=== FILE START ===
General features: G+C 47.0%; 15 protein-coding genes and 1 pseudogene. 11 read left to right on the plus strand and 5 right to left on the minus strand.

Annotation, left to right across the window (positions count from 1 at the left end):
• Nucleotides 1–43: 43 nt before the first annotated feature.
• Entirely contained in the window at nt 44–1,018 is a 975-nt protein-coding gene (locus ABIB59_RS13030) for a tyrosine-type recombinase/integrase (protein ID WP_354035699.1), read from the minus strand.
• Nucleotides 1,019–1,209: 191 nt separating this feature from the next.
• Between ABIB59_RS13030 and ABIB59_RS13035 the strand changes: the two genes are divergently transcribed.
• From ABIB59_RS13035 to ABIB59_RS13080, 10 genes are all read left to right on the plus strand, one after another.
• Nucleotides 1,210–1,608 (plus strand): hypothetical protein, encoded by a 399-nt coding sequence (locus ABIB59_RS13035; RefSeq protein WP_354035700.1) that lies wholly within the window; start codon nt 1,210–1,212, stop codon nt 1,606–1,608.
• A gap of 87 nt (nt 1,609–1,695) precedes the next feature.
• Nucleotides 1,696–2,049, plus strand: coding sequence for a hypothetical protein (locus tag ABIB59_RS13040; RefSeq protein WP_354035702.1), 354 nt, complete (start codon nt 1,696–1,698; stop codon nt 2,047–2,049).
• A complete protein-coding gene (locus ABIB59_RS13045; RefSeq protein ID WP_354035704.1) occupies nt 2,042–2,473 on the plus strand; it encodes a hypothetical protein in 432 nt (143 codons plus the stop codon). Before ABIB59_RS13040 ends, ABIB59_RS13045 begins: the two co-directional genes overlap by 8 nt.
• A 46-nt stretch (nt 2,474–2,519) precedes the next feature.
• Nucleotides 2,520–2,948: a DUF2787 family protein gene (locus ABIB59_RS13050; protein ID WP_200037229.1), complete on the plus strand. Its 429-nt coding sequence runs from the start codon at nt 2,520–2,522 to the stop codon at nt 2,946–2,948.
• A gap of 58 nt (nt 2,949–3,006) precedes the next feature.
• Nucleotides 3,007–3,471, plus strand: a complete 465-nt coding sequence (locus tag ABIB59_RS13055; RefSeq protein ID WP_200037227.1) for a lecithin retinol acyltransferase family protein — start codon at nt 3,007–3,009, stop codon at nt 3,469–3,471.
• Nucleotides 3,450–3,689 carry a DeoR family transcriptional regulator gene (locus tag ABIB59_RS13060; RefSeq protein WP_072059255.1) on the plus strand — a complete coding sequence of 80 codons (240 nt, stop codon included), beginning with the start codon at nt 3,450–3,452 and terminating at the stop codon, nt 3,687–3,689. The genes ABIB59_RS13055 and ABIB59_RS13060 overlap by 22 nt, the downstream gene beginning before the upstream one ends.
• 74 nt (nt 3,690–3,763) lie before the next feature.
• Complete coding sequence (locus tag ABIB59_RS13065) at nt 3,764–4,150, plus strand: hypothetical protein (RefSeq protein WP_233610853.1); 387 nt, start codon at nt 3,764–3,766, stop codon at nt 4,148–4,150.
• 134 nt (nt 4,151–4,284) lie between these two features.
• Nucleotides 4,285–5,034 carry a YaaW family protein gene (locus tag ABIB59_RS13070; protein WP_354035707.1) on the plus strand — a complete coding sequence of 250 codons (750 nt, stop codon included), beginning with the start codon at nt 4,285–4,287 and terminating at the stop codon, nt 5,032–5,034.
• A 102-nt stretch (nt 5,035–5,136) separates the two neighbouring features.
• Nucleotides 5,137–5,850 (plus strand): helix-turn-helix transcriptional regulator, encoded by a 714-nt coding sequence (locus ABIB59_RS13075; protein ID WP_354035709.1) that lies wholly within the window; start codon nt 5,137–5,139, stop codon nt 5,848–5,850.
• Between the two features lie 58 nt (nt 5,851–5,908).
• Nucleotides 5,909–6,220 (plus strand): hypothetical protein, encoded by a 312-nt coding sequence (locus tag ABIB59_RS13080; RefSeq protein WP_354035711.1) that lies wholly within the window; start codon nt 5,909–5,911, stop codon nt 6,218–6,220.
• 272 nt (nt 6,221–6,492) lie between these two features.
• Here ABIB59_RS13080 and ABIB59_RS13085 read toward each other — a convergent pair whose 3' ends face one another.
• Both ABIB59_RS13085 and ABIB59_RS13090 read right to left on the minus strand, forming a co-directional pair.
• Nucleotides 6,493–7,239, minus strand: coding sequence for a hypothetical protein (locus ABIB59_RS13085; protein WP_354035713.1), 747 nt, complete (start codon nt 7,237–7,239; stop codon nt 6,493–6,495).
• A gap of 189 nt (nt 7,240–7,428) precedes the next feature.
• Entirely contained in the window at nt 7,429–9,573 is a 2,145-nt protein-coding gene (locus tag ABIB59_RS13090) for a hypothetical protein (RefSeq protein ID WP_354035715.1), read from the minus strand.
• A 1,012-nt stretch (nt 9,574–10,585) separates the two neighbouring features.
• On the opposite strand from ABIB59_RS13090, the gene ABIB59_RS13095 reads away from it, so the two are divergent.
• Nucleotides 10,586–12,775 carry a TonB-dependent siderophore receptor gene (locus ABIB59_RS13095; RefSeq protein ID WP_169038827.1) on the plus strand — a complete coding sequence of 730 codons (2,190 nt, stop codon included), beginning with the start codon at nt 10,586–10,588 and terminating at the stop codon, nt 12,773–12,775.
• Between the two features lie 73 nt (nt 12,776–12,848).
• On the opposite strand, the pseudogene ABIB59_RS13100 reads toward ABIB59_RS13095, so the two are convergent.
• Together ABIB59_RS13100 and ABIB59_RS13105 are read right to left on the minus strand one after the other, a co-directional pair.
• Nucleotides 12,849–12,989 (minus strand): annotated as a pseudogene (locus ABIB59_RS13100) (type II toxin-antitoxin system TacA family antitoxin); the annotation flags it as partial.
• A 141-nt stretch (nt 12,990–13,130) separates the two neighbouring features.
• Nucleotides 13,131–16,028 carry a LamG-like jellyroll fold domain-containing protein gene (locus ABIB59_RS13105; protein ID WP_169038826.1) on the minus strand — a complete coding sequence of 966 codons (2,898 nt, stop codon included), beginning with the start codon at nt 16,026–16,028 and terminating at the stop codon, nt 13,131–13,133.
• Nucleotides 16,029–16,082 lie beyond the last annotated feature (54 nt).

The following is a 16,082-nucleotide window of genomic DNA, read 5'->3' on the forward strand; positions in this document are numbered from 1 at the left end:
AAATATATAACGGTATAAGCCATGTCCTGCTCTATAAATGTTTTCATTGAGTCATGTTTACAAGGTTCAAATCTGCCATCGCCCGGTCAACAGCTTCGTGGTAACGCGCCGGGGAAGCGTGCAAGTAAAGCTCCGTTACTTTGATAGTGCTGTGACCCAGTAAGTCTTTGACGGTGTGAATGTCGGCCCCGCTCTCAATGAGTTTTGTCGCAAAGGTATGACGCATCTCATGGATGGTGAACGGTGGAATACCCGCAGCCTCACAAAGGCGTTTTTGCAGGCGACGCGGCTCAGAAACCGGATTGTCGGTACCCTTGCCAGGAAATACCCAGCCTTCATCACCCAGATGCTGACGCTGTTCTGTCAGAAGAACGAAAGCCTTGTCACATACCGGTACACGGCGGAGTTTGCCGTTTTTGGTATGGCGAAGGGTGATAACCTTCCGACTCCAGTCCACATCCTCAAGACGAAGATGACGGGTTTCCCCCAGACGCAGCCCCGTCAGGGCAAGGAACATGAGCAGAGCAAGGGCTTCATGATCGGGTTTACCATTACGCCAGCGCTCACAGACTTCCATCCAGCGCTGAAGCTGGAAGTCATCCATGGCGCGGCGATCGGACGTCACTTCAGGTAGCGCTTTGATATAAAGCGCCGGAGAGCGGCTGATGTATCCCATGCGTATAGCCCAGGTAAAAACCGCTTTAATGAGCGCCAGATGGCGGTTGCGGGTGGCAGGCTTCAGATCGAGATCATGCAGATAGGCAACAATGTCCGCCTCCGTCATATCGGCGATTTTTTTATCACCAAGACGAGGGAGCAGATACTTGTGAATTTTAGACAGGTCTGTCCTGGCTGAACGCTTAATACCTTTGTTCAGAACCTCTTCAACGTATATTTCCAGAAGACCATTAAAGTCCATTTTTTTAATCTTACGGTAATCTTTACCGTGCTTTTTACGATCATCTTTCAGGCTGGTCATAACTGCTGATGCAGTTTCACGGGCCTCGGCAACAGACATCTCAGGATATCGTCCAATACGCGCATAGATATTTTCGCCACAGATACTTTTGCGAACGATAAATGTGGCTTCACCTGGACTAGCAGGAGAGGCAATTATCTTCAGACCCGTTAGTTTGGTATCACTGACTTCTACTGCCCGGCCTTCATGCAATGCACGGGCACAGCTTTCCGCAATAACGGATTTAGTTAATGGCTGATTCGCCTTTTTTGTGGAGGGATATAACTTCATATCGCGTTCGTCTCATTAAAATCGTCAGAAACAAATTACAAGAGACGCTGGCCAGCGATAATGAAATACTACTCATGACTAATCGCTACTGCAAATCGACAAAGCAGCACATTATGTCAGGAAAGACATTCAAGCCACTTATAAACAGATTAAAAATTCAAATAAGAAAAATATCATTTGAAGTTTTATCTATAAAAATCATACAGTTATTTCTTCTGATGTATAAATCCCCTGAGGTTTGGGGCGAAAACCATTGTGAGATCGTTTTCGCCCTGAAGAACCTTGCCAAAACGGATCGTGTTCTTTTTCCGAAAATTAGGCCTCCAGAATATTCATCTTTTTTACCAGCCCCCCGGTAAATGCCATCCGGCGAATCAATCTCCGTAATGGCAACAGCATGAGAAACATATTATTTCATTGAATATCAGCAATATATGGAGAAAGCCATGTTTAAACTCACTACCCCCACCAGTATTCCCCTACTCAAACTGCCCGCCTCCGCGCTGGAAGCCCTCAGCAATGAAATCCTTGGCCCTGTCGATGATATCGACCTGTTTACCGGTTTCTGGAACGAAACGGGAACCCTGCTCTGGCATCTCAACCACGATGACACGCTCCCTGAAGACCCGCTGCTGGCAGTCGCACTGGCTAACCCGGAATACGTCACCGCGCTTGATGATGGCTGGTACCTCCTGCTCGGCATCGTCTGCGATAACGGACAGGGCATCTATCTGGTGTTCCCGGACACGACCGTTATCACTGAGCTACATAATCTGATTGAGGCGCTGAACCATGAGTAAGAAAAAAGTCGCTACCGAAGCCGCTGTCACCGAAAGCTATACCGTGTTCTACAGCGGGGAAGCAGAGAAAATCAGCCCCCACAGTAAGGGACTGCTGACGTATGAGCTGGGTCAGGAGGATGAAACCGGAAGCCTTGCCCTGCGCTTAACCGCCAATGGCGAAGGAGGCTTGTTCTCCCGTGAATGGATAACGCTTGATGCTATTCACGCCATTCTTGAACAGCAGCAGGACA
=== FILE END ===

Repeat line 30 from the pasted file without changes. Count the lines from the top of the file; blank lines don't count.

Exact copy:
• Entirely contained in the window at nt 7,429–9,573 is a 2,145-nt protein-coding gene (locus tag ABIB59_RS13090) for a hypothetical protein (RefSeq protein ID WP_354035715.1), read from the minus strand.